Report lists Rogersville TVA plant among water polluters

Jeff Bobo • Feb 24, 2010 at 12:00 AM

ROGERSVILLE — A report released Wednesday by two environmental watchdog groups places the John Sevier Fossil Plant in Rogersville among 31 coal ash contamination sites that are poisoning water with arsenic and other toxic metals.

The report was completed by the Environmental Integrity Project (EIP) and Earthjustice.

This list of 31 contamination sites is in addition to 70 sites already recognized as severe polluters by the federal Environmental Protection Agency.

A Tennessee Valley Authority spokesman told the Times-News Wednesday TVA was studying the report and might release a statement in response on Thursday.

According to the report, water samples taken from groundwater wells near the Rogersville TVA plant showed toxic pollution levels well above acceptable federal standards for drinking water and consumption of fish.

The Persia Water Utility, which serves approximately 4,395 people, operates a water supply intake from the Holston River less than two miles downriver from the John Sevier Fossil Plant. Morristown operates a municipal water intake on the Holston River 31 miles downriver from the Rogersville plant and serves approximately 31,000 people.

The Rogersville Water Department gets its water supply from Big Creek, a tributary to the Holston River not affected by the TVA plant.

According to the report, data from groundwater monitoring wells located between the plant’s coal combustion waste surface impoundment and the Holston River show that cadmium, aluminum, manganese and sulfate levels exceed the EPA acceptable limits for drinking water.

In addition, arsenic and manganese exceed EPA National Recommended Water Quality Criteria for human health, and cadmium levels exceed both chronic and acute levels for freshwater aquatic life, the report states.

More specific figures are available in the actual report, which can be found online at www.environmentalintegrity.org.

Groundwater monitoring reports from May 2009 at the Rogersville plant show arsenic levels 15 times higher than the EPA’s human health criteria for fish consumption, the report states.

It also shows manganese levels more than 50 times higher than the EPA’s human health criteria for fish consumption, the report states.

High levels of boron and strontium are also noted.

All of these pollutants were measured in shallow groundwater wells adjacent to the river or tributary streams, the report states.

The study concludes that coal combustion waste leachate from the Rogersville TVA plant is contaminating groundwater, which discharges to the Holston River, Dodson Creek and Polly Branch.

“While the catastrophic spill at TVA’s Kingston plant has become the poster child for the damage that coal ash can wreak, there are hundreds of leaking sites throughout the United States where the damage is deadly but far less conspicuous,” said Jeff Stant, the director of EIP’s Coal Combustion Waste Initiative. “This problem needs an immediate national solution — in the form of federally enforceable standards that protect every community near coal ash dump sites. Water sources contaminated by coal ash may eventually be cleaned up, but only at great expense over long periods of time.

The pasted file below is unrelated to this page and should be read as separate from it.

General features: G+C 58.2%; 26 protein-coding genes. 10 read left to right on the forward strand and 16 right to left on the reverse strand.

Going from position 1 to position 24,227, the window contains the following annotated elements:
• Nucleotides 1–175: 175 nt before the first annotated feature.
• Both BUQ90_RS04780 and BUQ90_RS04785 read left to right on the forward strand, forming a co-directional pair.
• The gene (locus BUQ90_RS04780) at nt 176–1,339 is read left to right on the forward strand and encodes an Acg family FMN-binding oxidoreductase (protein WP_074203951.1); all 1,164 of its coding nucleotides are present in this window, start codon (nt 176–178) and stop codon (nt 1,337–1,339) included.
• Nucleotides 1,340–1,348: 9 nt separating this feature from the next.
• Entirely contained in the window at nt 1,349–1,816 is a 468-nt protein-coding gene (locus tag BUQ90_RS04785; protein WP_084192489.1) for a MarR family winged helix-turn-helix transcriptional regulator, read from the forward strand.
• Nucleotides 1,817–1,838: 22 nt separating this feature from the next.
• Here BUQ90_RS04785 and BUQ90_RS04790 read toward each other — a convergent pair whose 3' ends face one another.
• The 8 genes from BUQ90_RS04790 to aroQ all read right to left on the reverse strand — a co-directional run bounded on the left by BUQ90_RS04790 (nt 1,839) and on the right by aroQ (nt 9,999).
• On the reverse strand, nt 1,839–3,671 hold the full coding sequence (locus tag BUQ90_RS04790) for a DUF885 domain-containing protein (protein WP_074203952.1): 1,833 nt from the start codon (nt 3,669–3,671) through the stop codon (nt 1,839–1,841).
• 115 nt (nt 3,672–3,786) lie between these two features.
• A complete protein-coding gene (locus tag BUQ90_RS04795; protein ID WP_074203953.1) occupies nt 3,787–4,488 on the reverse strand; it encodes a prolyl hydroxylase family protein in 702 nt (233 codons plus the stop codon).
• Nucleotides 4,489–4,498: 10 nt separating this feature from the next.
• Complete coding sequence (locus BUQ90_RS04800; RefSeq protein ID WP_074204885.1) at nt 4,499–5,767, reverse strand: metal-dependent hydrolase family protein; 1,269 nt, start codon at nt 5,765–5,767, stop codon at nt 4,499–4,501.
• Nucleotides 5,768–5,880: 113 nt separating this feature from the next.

“Injury to human health or wildlife, however, cannot always be reversed. The data are overwhelming, and these 31 sites sound a clear warning that the EPA must heed before much more damage is done.”

Rogersville’s pollution figures weren’t nearly as bad as some of the other locations mentioned in the study, some of which showed pollution levels 145 times higher than EPA acceptable standards.

The 31 sites mentioned in the report are located in 14 states: one in Delaware; three in Florida; one in Illinois; two in Indiana; one in Maryland; one in Michigan; one in Montana; one in Nevada; one in New Mexico; six in North Carolina; six in Pennsylvania; three in South Carolina; two in West Virginia; and two in Tennessee.

The report states that at 15 of the 31 sites, contamination has already migrated off the power plant property at levels that exceed drinking water or surface water quality standards including Tennessee’s other site to make the list, Trans Ash Inc.’s coal combustion waste landfill in Camden.

The remaining 16 show evidence of severe on-site pollution, the report states.

Because off-site monitoring data at 14 of these 16 sites was not available, damage may be more severe and widespread than indicated in the report.

Based on similar criteria, the EPA has already identified 70 coal combustion waste damage cases, 23 of which are known to have caused off-site contamination.

The 31 new cases identified in this report bring the total number of damaged sites to 101, but it claims that is only “the tip of the iceberg.”

The report further states: “The EPA has acknowledged that most coal ash ponds and a significant portion of coal ash landfills are unlined, or inadequately lined, and unmonitored. Consequently, at hundreds of coal combustion waste disposal sites where there is great risk that dangerous pollutants are migrating from the ash to the underlying groundwater, there is no monitoring to track this movement.”

EIP is a nonpartisan, nonprofit organization established in March 2002 by former EPA enforcement attorneys to advocate for effective enforcement of environmental laws.

Earthjustice is a nonprofit public interest law firm dedicated to defending the right of all people to a healthy environment.

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